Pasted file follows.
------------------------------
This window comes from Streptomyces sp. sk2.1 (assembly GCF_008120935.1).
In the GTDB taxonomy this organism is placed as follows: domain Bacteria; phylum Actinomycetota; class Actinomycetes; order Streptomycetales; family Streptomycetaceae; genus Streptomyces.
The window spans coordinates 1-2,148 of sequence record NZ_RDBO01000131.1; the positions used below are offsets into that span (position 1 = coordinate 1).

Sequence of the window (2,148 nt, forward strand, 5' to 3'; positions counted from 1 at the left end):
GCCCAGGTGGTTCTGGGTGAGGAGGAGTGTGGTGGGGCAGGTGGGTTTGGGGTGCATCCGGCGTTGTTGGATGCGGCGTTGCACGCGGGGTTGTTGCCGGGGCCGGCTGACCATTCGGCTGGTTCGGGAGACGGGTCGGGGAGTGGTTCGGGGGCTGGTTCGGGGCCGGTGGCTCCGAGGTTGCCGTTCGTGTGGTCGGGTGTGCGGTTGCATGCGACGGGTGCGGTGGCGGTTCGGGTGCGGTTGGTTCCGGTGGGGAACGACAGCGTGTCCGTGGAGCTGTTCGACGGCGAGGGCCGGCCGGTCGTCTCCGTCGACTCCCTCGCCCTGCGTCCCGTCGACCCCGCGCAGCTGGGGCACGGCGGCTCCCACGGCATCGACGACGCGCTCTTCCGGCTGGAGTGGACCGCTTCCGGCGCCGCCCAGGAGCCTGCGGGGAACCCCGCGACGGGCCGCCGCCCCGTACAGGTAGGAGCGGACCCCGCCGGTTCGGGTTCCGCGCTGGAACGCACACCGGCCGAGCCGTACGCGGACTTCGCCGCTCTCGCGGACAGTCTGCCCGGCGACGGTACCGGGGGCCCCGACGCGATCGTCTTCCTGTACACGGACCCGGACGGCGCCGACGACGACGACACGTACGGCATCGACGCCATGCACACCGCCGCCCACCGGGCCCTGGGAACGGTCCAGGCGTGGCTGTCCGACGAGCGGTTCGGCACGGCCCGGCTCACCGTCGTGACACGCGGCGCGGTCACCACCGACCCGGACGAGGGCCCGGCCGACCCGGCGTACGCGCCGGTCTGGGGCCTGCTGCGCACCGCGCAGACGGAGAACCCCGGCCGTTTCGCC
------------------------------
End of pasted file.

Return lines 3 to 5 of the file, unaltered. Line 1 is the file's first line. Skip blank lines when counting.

The window spans coordinates 1-2,148 of sequence record NZ_RDBO01000131.1; the positions used below are offsets into that span (position 1 = coordinate 1).

Sequence of the window (2,148 nt, forward strand, 5' to 3'; positions counted from 1 at the left end):
GCCCAGGTGGTTCTGGGTGAGGAGGAGTGTGGTGGGGCAGGTGGGTTTGGGGTGCATCCGGCGTTGTTGGATGCGGCGTTGCACGCGGGGTTGTTGCCGGGGCCGGCTGACCATTCGGCTGGTTCGGGAGACGGGTCGGGGAGTGGTTCGGGGGCTGGTTCGGGGCCGGTGGCTCCGAGGTTGCCGTTCGTGTGGTCGGGTGTGCGGTTGCATGCGACGGGTGCGGTGGCGGTTCGGGTGCGGTTGGTTCCGGTGGGGAACGACAGCGTGTCCGTGGAGCTGTTCGACGGCGAGGGCCGGCCGGTCGTCTCCGTCGACTCCCTCGCCCTGCGTCCCGTCGACCCCGCGCAGCTGGGGCACGGCGGCTCCCACGGCATCGACGACGCGCTCTTCCGGCTGGAGTGGACCGCTTCCGGCGCCGCCCAGGAGCCTGCGGGGAACCCCGCGACGGGCCGCCGCCCCGTACAGGTAGGAGCGGACCCCGCCGGTTCGGGTTCCGCGCTGGAACGCACACCGGCCGAGCCGTACGCGGACTTCGCCGCTCTCGCGGACAGTCTGCCCGGCGACGGTACCGGGGGCCCCGACGCGATCGTCTTCCTGTACACGGACCCGGACGGCGCCGACGACGACGACACGTACGGCATCGACGCCATGCACACCGCCGCCCACCGGGCCCTGGGAACGGTCCAGGCGTGGCTGTCCGACGAGCGGTTCGGCACGGCCCGGCTCACCGTCGTGACACGCGGCGCGGTCACCACCGACCCGGACGAGGGCCCGGCCGACCCGGCGTACGCGCCGGTCTGGGGCCTGCTGCGCACCGCGCAGACGGAGAACCCCGGCCGTTTCGCC